In the review I posted last September, though I thought that McCaw Hall concert was one of the best I'd ever seen, I was already uneasy with some parts of TTB's show. I don't think every song should be an excuse for Derek Trucks to show how loud and high and long he can play that guitar. And he CAN play, no question.
But that was still happening on Sunday night. In almost every song, at some point everybody backed off and opened up space to let Derek take over. Three or four times is OK. But after that it's too much. One of his best solos was on a long, angry piece called either "It Makes You Wonder" or "Shame." In fact, some of TTB's best moments were when they were clearly angry, as on one of their earlier songs, "Get What You Deserve."
Other solos made attendees wonder if TTB were trying to become some sort of blues-pop-jazz-rock-fusion band. I enjoyed some of this -- a drum duel just before intermission finally caught hold of a nice pounding groove (there was actually a lot of pounding in this show), and keyboardist Kofi Burbidge got some wild squawking, bubbling sounds out of the organ later in the show. I liked this -- I thought it was funny.
Their sax player also did a jittery, twitchy, Ornette Coleman-like meltdown early in the show that I thought was hilarious ... but he'd done the same bit a year ago. It's OK to do one clearly overdone meltdown -- that's funny. But one in every song is too much.
There were other spots that I thought were just dead -- where it seemed something was supposed to happen but didn't. This might have been technical -- during intermission, a tech worked on a couple of amps, and the second half of the show had fewer gaps. But some spots seemed to leave members of the band lost or waiting for cues. If things had been right on cue, it would never have occurred to me that there were dead spots.
And then there's the song choices. I still have a fairly long list of stuff I'd like to hear TTB do live -- they did nothing I'd hoped for. They did two songs from LET ME GET BY -- but not the best one, "Anyhow," which they opened powerfully with a year ago. They did B.B. King's "How Blue Can You Get?" and Ray Charles's "Let's Go Get Stoned," both of which came across with passion and power. Susan Tedeschi did a solo spot on Bob Dylan's "Don't Think Twice, It's All Right," but she messed up the first line of the lyric ... and I'm sorry, but her version doesn't beat Peter, Paul and Mary's.
But Susan has a great voice that was strong on the rockers and cut through the big sound. And there's a couple of TTB's backing singers who can keep up with her. Former lead singer Mike Mattison took a few leads and still has a powerful voice. They should use him more often for contrast. He was especially good duetting with Susan on "Get What You Deserve."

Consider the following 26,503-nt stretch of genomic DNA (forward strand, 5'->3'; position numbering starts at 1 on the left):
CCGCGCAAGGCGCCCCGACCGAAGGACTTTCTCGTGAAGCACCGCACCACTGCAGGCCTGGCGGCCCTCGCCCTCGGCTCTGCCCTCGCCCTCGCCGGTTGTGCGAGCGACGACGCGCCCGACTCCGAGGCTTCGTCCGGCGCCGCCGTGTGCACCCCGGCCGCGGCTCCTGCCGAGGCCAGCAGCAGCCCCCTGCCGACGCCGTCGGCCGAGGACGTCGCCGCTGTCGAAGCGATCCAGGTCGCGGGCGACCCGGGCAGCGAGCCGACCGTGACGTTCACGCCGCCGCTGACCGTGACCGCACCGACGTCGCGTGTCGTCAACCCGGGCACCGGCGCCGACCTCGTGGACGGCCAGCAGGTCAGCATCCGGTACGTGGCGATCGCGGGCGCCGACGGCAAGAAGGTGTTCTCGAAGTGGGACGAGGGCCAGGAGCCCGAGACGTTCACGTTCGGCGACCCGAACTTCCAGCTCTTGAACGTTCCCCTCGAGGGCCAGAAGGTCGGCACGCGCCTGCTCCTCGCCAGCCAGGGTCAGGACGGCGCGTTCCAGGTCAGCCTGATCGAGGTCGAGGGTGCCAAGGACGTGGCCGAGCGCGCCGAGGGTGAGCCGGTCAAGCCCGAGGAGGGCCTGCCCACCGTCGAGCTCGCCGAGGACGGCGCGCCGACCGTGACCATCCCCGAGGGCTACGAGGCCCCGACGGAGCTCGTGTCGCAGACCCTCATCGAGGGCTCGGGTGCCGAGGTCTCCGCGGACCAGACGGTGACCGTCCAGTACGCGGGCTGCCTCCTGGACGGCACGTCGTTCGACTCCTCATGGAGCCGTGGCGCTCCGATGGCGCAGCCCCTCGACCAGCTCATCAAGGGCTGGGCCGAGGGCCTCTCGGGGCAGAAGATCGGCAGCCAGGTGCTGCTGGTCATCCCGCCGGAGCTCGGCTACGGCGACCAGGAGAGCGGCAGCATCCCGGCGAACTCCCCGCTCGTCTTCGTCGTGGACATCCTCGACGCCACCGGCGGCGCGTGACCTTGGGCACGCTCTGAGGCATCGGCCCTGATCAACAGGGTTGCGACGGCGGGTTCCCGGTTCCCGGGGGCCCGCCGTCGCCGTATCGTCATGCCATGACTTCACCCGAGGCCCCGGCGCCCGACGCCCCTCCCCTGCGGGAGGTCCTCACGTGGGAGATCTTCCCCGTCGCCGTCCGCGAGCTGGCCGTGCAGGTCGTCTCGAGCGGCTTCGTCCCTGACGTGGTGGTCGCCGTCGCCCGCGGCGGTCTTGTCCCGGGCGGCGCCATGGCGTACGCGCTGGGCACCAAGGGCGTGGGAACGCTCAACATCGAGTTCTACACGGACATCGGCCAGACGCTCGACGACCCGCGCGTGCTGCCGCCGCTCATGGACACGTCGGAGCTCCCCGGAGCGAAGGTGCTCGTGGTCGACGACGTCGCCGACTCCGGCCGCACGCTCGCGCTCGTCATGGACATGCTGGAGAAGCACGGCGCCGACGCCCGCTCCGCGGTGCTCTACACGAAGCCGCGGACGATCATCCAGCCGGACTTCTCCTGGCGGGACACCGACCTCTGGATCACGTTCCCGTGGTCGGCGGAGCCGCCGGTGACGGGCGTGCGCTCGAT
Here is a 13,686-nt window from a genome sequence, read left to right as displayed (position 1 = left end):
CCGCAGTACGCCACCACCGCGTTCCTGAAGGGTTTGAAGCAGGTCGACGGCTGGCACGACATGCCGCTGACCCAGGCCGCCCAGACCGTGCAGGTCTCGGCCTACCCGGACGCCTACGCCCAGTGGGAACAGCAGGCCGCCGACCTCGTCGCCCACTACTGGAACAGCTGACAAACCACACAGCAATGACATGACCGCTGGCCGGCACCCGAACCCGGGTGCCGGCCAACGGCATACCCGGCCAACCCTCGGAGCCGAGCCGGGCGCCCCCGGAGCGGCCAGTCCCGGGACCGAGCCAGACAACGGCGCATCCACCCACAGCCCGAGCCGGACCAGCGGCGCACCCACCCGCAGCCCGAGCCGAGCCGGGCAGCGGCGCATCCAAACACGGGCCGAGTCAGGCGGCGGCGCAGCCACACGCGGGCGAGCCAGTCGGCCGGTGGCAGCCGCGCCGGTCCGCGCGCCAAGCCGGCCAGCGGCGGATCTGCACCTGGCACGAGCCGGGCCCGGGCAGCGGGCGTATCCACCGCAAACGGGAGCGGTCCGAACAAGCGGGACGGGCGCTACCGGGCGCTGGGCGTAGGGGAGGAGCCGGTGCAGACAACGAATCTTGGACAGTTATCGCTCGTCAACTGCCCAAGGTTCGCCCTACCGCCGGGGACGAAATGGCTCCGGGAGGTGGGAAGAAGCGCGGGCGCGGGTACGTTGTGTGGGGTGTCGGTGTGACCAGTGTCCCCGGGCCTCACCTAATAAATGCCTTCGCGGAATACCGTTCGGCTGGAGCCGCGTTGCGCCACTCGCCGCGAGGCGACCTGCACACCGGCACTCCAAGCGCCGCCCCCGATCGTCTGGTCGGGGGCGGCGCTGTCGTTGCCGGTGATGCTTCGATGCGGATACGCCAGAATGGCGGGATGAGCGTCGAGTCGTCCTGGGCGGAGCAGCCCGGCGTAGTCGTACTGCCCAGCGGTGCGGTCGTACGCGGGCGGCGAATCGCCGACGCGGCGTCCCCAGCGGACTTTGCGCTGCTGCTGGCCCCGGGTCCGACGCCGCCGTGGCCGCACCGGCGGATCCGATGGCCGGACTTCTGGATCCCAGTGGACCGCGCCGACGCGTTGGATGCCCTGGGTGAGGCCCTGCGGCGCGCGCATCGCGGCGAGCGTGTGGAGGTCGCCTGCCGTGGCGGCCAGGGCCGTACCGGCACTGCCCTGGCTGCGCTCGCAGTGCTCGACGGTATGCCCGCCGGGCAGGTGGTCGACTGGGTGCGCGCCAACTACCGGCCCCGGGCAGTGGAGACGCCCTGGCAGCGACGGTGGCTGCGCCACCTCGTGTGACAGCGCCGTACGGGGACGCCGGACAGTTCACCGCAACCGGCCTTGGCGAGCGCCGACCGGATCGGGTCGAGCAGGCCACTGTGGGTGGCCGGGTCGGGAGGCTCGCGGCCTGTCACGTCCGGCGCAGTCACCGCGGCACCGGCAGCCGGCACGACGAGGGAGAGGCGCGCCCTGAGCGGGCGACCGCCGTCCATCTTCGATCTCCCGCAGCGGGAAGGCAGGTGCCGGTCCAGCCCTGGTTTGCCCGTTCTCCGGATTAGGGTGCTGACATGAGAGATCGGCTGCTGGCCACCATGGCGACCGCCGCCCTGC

TTB didn't talk much. Susan lightened up a bit toward the end and talked more, introduced the band, etc. She and Derek had hardly any interaction on stage.
At least they gave value for the money. The show ran almost three hours (not counting the half-hour intermission), and TTB came back on stage for an encore while we were in the lobby buttoning up coats for the 35-degree night outside. But we were done by then.
I was still disappointed. Maybe they were tired. They've been on the road a LOT the last year or so. The songs I thought were new sounded VERY good, and I'll still look for their next album.
Maybe I wish they would have settled down a bit -- actually been a blues band rather than a blues-pop-jazz-rock-fusion orchestra. Just because you CAN play everything doesn't mean you HAVE TO play everything. Stick with what you do best.

Friday, November 3, 2017

More bad behavior

Want to read 500 pages of selfishness and egomania?
No? Not interested? What if it's really well-written?
Joe Hagan's STICKY FINGERS (2017) updates Robert Draper's excellent ROLLING STONE MAGAZINE: THE UNCENSORED HISTORY (1990), by hooking a biography of RS editor/publisher/founder Jann Wenner around his coming out as a gay man in 1995.
Along with re-telling all of Draper's best stories (some with a little more depth and context), STICKY FINGERS then chronicles who Wenner slept with, how often, how this affected his magazine, etc. Everyone close to Wenner gets the same treatment. His ex-wife Jane, for example. A fascinating psychological study, in a way.
Much of this is riveting reading -- because the stories of RS's early days (Hunter Thompson, Altamont, etc.) are great stories. But it all becomes too much, because the star of this story never for a second drops his selfishness and greed. He forgives himself for everything, and throws everyone else under the bus.
Brilliantly, vividly written. Lots of cameos by John Lennon, Bob Dylan, Mick Jagger, Bruce Springsteen, Bono, etc. But do you really want 500 pages of it?

By the way, if you read Peter Biskind's DOWN AND DIRTY MOVIES (reviewed here awhile back), about the founding of Miramax Pictures back in the 1990's, the recent revelations about Harvey Weinstein should have come as a very small surprise. After reading how he abused and terrorized his employees at Miramax, it should be no surprise that he abused and harassed actresses, too. The surprise is it took so long for him to take a beating for it.

COMING SOON: Reviews of Will Romano's CLOSE TO THE EDGE: HOW YES'S MASTERPIECE DEFINED PROG ROCK (disappointing so far, but I'm only 70 pages in) and I AM BRIAN WILSON. And maybe some other stuff, too....
ALSO PLANNED: More live-blogging about Strange Music I've never heard before. Next test-listening session coming soon. Already have the intended victims piled-up and waiting....